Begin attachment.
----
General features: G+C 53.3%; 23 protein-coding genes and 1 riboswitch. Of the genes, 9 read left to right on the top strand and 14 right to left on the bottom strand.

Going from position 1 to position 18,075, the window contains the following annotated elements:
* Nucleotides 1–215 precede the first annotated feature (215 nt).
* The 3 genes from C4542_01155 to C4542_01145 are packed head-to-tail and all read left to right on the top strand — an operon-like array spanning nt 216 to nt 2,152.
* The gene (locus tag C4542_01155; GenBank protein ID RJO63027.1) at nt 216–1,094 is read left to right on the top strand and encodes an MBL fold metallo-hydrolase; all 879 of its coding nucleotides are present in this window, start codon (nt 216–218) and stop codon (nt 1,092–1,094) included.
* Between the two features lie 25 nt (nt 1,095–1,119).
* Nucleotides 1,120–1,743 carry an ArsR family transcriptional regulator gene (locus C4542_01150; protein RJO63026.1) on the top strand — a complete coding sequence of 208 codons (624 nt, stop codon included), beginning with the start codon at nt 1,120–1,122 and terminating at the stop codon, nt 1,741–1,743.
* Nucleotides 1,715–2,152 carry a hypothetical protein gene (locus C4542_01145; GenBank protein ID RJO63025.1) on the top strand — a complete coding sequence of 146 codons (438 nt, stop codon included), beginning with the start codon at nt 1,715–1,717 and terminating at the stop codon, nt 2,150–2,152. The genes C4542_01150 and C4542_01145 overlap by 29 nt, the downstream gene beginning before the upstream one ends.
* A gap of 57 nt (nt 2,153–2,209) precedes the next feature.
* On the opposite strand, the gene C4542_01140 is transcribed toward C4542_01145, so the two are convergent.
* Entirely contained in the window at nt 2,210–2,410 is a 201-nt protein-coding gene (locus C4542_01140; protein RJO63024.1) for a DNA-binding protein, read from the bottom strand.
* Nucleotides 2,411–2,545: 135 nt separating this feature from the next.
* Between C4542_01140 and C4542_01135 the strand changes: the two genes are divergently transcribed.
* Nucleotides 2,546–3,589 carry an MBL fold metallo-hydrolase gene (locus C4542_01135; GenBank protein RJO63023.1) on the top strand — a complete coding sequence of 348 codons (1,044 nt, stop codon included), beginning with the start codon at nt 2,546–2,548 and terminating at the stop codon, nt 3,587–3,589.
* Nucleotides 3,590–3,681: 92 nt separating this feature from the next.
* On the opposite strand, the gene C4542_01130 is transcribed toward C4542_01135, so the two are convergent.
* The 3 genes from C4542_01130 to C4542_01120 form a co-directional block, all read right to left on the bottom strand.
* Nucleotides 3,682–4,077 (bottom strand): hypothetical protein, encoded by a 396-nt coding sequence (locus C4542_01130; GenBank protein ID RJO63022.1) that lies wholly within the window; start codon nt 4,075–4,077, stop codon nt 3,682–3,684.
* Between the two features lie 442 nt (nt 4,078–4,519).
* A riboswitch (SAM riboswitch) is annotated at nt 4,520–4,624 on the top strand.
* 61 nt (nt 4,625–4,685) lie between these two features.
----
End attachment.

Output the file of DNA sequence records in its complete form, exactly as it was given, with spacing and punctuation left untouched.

General features: G+C 53.3%; 23 protein-coding genes and 1 riboswitch. Of the genes, 9 read left to right on the top strand and 14 right to left on the bottom strand.

Going from position 1 to position 18,075, the window contains the following annotated elements:
* Nucleotides 1–215 precede the first annotated feature (215 nt).
* The 3 genes from C4542_01155 to C4542_01145 are packed head-to-tail and all read left to right on the top strand — an operon-like array spanning nt 216 to nt 2,152.
* The gene (locus tag C4542_01155; GenBank protein ID RJO63027.1) at nt 216–1,094 is read left to right on the top strand and encodes an MBL fold metallo-hydrolase; all 879 of its coding nucleotides are present in this window, start codon (nt 216–218) and stop codon (nt 1,092–1,094) included.
* Between the two features lie 25 nt (nt 1,095–1,119).
* Nucleotides 1,120–1,743 carry an ArsR family transcriptional regulator gene (locus C4542_01150; protein RJO63026.1) on the top strand — a complete coding sequence of 208 codons (624 nt, stop codon included), beginning with the start codon at nt 1,120–1,122 and terminating at the stop codon, nt 1,741–1,743.
* Nucleotides 1,715–2,152 carry a hypothetical protein gene (locus C4542_01145; GenBank protein ID RJO63025.1) on the top strand — a complete coding sequence of 146 codons (438 nt, stop codon included), beginning with the start codon at nt 1,715–1,717 and terminating at the stop codon, nt 2,150–2,152. The genes C4542_01150 and C4542_01145 overlap by 29 nt, the downstream gene beginning before the upstream one ends.
* A gap of 57 nt (nt 2,153–2,209) precedes the next feature.
* On the opposite strand, the gene C4542_01140 is transcribed toward C4542_01145, so the two are convergent.
* Entirely contained in the window at nt 2,210–2,410 is a 201-nt protein-coding gene (locus C4542_01140; protein RJO63024.1) for a DNA-binding protein, read from the bottom strand.
* Nucleotides 2,411–2,545: 135 nt separating this feature from the next.
* Between C4542_01140 and C4542_01135 the strand changes: the two genes are divergently transcribed.
* Nucleotides 2,546–3,589 carry an MBL fold metallo-hydrolase gene (locus C4542_01135; GenBank protein RJO63023.1) on the top strand — a complete coding sequence of 348 codons (1,044 nt, stop codon included), beginning with the start codon at nt 2,546–2,548 and terminating at the stop codon, nt 3,587–3,589.
* Nucleotides 3,590–3,681: 92 nt separating this feature from the next.
* On the opposite strand, the gene C4542_01130 is transcribed toward C4542_01135, so the two are convergent.
* The 3 genes from C4542_01130 to C4542_01120 form a co-directional block, all read right to left on the bottom strand.
* Nucleotides 3,682–4,077 (bottom strand): hypothetical protein, encoded by a 396-nt coding sequence (locus C4542_01130; GenBank protein ID RJO63022.1) that lies wholly within the window; start codon nt 4,075–4,077, stop codon nt 3,682–3,684.
* Between the two features lie 442 nt (nt 4,078–4,519).
* A riboswitch (SAM riboswitch) is annotated at nt 4,520–4,624 on the top strand.
* 61 nt (nt 4,625–4,685) lie between these two features.